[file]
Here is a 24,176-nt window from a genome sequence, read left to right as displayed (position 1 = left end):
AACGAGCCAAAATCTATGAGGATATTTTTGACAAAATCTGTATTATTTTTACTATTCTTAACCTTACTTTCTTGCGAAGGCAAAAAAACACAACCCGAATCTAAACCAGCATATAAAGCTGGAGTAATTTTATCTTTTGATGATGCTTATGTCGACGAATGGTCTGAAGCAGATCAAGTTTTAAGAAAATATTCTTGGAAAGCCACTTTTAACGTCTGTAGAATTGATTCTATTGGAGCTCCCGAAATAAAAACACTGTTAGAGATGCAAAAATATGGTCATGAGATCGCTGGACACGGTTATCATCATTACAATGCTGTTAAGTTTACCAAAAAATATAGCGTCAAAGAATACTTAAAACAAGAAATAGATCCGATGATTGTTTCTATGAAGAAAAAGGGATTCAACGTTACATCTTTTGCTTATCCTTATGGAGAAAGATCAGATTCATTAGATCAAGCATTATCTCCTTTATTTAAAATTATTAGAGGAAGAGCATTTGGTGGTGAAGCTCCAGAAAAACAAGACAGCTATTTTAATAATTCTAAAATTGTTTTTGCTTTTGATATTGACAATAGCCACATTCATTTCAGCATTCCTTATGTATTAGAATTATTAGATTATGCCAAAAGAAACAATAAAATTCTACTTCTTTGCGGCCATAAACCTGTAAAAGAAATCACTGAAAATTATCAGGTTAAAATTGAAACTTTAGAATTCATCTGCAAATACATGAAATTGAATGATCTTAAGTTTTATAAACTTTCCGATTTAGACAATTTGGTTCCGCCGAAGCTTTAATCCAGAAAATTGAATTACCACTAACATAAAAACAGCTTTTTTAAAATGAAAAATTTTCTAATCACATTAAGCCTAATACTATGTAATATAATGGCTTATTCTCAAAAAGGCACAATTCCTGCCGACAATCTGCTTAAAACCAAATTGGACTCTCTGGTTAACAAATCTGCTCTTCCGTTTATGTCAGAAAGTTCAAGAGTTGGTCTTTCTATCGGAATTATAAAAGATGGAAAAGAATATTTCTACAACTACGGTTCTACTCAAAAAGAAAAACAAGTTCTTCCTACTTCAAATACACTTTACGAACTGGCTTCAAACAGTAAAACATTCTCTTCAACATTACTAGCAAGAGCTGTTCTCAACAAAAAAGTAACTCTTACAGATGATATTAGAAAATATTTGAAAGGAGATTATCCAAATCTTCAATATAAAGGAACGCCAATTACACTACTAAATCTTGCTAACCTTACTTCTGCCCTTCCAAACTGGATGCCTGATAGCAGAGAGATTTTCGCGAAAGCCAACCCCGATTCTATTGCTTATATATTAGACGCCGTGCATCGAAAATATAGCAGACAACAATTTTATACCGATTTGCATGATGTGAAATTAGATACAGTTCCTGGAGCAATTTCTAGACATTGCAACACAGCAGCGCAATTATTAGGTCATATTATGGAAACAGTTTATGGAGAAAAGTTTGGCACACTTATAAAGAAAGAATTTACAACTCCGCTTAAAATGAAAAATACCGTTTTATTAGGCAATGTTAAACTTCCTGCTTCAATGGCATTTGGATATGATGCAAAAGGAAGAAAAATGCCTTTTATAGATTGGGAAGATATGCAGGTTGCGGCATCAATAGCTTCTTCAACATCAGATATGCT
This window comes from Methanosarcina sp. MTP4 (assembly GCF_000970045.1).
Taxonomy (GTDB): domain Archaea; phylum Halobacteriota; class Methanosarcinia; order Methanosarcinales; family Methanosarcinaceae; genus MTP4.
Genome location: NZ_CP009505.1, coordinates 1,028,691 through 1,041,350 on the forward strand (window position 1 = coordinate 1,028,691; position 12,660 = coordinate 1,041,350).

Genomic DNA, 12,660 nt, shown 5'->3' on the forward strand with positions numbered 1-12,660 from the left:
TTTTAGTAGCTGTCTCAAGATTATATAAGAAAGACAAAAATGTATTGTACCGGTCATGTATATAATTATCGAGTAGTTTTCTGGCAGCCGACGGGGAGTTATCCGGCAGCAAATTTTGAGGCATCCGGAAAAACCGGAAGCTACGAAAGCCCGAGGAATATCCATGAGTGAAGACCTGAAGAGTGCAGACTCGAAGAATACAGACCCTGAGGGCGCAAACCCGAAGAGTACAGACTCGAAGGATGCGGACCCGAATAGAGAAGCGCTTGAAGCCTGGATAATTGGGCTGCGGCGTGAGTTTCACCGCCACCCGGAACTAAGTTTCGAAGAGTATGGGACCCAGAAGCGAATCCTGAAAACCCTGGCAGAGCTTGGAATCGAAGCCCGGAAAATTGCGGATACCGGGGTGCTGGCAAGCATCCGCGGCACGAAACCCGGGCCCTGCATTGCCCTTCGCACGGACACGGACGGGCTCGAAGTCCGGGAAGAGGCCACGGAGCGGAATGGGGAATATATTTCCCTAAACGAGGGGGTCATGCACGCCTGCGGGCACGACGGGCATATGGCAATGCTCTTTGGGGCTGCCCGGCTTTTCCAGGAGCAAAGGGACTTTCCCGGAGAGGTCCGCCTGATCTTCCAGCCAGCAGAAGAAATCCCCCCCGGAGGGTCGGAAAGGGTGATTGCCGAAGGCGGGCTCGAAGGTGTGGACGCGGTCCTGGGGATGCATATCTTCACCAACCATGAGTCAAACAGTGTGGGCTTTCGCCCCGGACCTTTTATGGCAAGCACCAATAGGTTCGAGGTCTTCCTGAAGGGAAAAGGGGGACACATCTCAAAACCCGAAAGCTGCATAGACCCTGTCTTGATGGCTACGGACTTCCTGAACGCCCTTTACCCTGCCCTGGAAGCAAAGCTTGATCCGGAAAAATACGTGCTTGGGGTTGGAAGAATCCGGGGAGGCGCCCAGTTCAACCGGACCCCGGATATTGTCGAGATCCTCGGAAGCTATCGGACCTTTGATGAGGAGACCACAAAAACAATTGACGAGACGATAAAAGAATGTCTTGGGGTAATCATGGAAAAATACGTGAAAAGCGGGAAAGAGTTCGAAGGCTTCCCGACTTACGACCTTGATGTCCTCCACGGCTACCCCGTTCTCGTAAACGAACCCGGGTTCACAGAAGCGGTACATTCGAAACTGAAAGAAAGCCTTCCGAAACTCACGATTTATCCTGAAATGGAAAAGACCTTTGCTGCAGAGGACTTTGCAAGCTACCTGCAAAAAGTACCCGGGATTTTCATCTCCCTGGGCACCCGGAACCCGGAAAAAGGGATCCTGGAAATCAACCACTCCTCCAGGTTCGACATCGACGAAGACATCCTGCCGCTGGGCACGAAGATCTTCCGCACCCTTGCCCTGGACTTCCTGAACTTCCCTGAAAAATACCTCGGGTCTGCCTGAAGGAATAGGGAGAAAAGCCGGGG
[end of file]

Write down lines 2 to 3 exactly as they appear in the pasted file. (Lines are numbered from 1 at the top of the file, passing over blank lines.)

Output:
AACGAGCCAAAATCTATGAGGATATTTTTGACAAAATCTGTATTATTTTTACTATTCTTAACCTTACTTTCTTGCGAAGGCAAAAAAACACAACCCGAATCTAAACCAGCATATAAAGCTGGAGTAATTTTATCTTTTGATGATGCTTATGTCGACGAATGGTCTGAAGCAGATCAAGTTTTAAGAAAATATTCTTGGAAAGCCACTTTTAACGTCTGTAGAATTGATTCTATTGGAGCTCCCGAAATAAAAACACTGTTAGAGATGCAAAAATATGGTCATGAGATCGCTGGACACGGTTATCATCATTACAATGCTGTTAAGTTTACCAAAAAATATAGCGTCAAAGAATACTTAAAACAAGAAATAGATCCGATGATTGTTTCTATGAAGAAAAAGGGATTCAACGTTACATCTTTTGCTTATCCTTATGGAGAAAGATCAGATTCATTAGATCAAGCATTATCTCCTTTATTTAAAATTATTAGAGGAAGAGCATTTGGTGGTGAAGCTCCAGAAAAACAAGACAGCTATTTTAATAATTCTAAAATTGTTTTTGCTTTTGATATTGACAATAGCCACATTCATTTCAGCATTCCTTATGTATTAGAATTATTAGATTATGCCAAAAGAAACAATAAAATTCTACTTCTTTGCGGCCATAAACCTGTAAAAGAAATCACTGAAAATTATCAGGTTAAAATTGAAACTTTAGAATTCATCTGCAAATACATGAAATTGAATGATCTTAAGTTTTATAAACTTTCCGATTTAGACAATTTGGTTCCGCCGAAGCTTTAATCCAGAAAATTGAATTACCACTAACATAAAAACAGCTTTTTTAAAATGAAAAATTTTCTAATCACATTAAGCCTAATACTATGTAATATAATGGCTTATTCTCAAAAAGGCACAATTCCTGCCGACAATCTGCTTAAAACCAAATTGGACTCTCTGGTTAACAAATCTGCTCTTCCGTTTATGTCAGAAAGTTCAAGAGTTGGTCTTTCTATCGGAATTATAAAAGATGGAAAAGAATATTTCTACAACTACGGTTCTACTCAAAAAGAAAAACAAGTTCTTCCTACTTCAAATACACTTTACGAACTGGCTTCAAACAGTAAAACATTCTCTTCAACATTACTAGCAAGAGCTGTTCTCAACAAAAAAGTAACTCTTACAGATGATATTAGAAAATATTTGAAAGGAGATTATCCAAATCTTCAATATAAAGGAACGCCAATTACACTACTAAATCTTGCTAACCTTACTTCTGCCCTTCCAAACTGGATGCCTGATAGCAGAGAGATTTTCGCGAAAGCCAACCCCGATTCTATTGCTTATATATTAGACGCCGTGCATCGAAAATATAGCAGACAACAATTTTATACCGATTTGCATGATGTGAAATTAGATACAGTTCCTGGAGCAATTTCTAGACATTGCAACACAGCAGCGCAATTATTAGGTCATATTATGGAAACAGTTTATGGAGAAAAGTTTGGCACACTTATAAAGAAAGAATTTACAACTCCGCTTAAAATGAAAAATACCGTTTTATTAGGCAATGTTAAACTTCCTGCTTCAATGGCATTTGGATATGATGCAAAAGGAAGAAAAATGCCTTTTATAGATTGGGAAGATATGCAGGTTGCGGCATCAATAGCTTCTTCAACATCAGATATGCT
This window comes from Methanosarcina sp. MTP4 (assembly GCF_000970045.1).